Controls & Automation
FEATURE – New Insulated Glazing Technologies Pose an Exciting Future
July 11, 2012 - New requirements for windows, embedded in everything from the 2012 IECC (International Energy Conservation Code) which calls for U-factors down to 0.32 to Energy Star upgrades and the DOE’s R-5 (U = 0.20) window program are clear evidence of the trend toward higher performance expectations.
July 11, 2012 By AAMA
To meet the increasing pressure for more energy-efficient windows, many improvements to the performance of double-glazed products have taken place over recent years—notably:
• Advanced “triple-silver” spectrally-selective low-emissivity (low-E) coatings
• Inert gas infills, usually argon or the more expensive yet more highly insulating krypton
• “Warm edge” spacers that reduce heat flow around the edges of IG units
But, IG (insulated glazing) technology is evolving to achieve even more.
• Enhanced Low-E Glass – promising technical approaches to improve low-E coatings include creating a more durable silver layer through treatment with plasma during growth, modification of the surrounding oxide layers and variation in silver alloy composition.
• Triple Glazing – many think of triple versus double glazing as subject to the law of diminishing returns, but newer triple-glazed designs and tighter performance requirements can make it viable in less frigid climates as well. By specifying low-conductivity spacers, gas filling, thermally enhanced frames and two lites of very low-E glass, manufacturers can produce triples with U-values as low as 0.15 (R-7). Other versions feature a thin film-like material in place of the center layer of glass.
The Next Big Thing: Dynamic Glazing
After many years of being no more than a niche, the “smart window” market now seems ready to take off, according to market research firm NanoMarkets, LC.
“Smart Windows” equipped with “dynamic glazing” allow building occupants to manually or automatically control a window to change from clear to dark to meet the optimal solar control requirements of the day or season. Dynamic glazing technologies include electrochromic, photochromic and thermochromic variations on a similar theme.
Electrochromic glass can be darkened or lightened (i.e., have their transparency dynamically changed) electronically, literally with the flip of a switch. This capability allows for the automatic control of the amount of light and heat that passes through the windows.
There are several types of electrochromic technologies including Polymer Dispersed Liquid Crystal (PDLC) and Suspended Particle Device (SPD) systems and vacuum glass coated with multilayer electrochromic coatings. Each has its benefits and disadvantages.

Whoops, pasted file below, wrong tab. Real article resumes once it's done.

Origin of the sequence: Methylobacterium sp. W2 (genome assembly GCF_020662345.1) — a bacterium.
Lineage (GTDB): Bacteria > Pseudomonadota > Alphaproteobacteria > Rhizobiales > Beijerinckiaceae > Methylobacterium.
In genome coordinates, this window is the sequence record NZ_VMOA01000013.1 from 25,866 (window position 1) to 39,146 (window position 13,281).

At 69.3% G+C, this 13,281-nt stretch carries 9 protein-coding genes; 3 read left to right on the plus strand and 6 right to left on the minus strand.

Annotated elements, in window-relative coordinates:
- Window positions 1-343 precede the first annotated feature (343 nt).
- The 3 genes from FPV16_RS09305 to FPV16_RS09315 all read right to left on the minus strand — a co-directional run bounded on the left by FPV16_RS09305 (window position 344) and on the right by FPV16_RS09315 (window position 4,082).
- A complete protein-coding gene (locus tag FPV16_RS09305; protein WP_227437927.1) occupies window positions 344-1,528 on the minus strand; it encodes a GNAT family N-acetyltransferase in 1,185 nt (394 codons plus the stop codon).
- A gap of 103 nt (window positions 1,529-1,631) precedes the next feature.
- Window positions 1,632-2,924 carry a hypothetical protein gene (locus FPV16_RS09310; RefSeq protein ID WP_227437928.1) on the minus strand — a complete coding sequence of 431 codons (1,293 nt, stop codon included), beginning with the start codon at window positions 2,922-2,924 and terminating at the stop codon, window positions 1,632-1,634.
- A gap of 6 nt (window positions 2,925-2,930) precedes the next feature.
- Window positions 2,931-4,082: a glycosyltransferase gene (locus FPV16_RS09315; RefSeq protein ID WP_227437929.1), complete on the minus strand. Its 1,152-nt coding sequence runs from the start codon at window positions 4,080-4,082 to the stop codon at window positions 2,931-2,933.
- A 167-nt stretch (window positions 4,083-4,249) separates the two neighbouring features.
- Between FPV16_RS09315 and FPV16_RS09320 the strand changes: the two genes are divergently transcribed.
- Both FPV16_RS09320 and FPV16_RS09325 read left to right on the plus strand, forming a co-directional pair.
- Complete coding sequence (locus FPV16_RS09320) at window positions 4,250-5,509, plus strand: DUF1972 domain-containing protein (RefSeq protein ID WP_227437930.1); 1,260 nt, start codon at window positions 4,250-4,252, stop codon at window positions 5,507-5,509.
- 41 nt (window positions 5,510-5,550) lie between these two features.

Other variations on the smart window theme include:
• Self-Cleaning Windows – offering more convenience than energy savings, the technology behind these glazings is a thin layer of TiO2 coating that has both photocatalytic and hydrophilic effects. The photocatalysis effect breaks down organic dirt on the glass to form mainly CO2 and water. The hydrophilic properties prevent droplets from forming on the coating because the water spreads out into an almost uniform film.
• Liquid Crystal Windows – used for privacy control, they do not provide energy savings.
• Thermochromic Windows – which have a thin plastic film inserted into the IG assembly that becomes opaque (self-tints) when a specific temperature is reached. This glazing is probably best suited for skylights, rather than view windows.
• Photochromic Windows – responds to changes in light, much like sunglasses that darken in bright light.
Research efforts are seeking to develop cost-effective window products with U-factors between 0.10 – 0.20 and with a range of SHGCs for all applications. Of particular interest are novel transparent insulating materials, such as aerogels, Vacuum Insulated Glazing (VIG) and Building Integrated Photovoltaics (BIPV) that capture the light from the sun and turn it into energy via a system of optics and photovoltaic (PV) cells placed within the air cavity of a standard IG unit.
Even further “out there” are several types of microstructured glazing materials under development—including holograms, microlouvers, and liquid crystals—and three-dimensional light redirecting systems. Other futuristic coated glass innovations for IGs could include the same technology used in smart phones or tablets, enabling touch screen functionality to control a room’s temperature, turn on the lights, check our email or convert large bay windows into big-screen TVs.
By AAMA (American Architectural Manufacturers Association) Glass Material Council
Print this page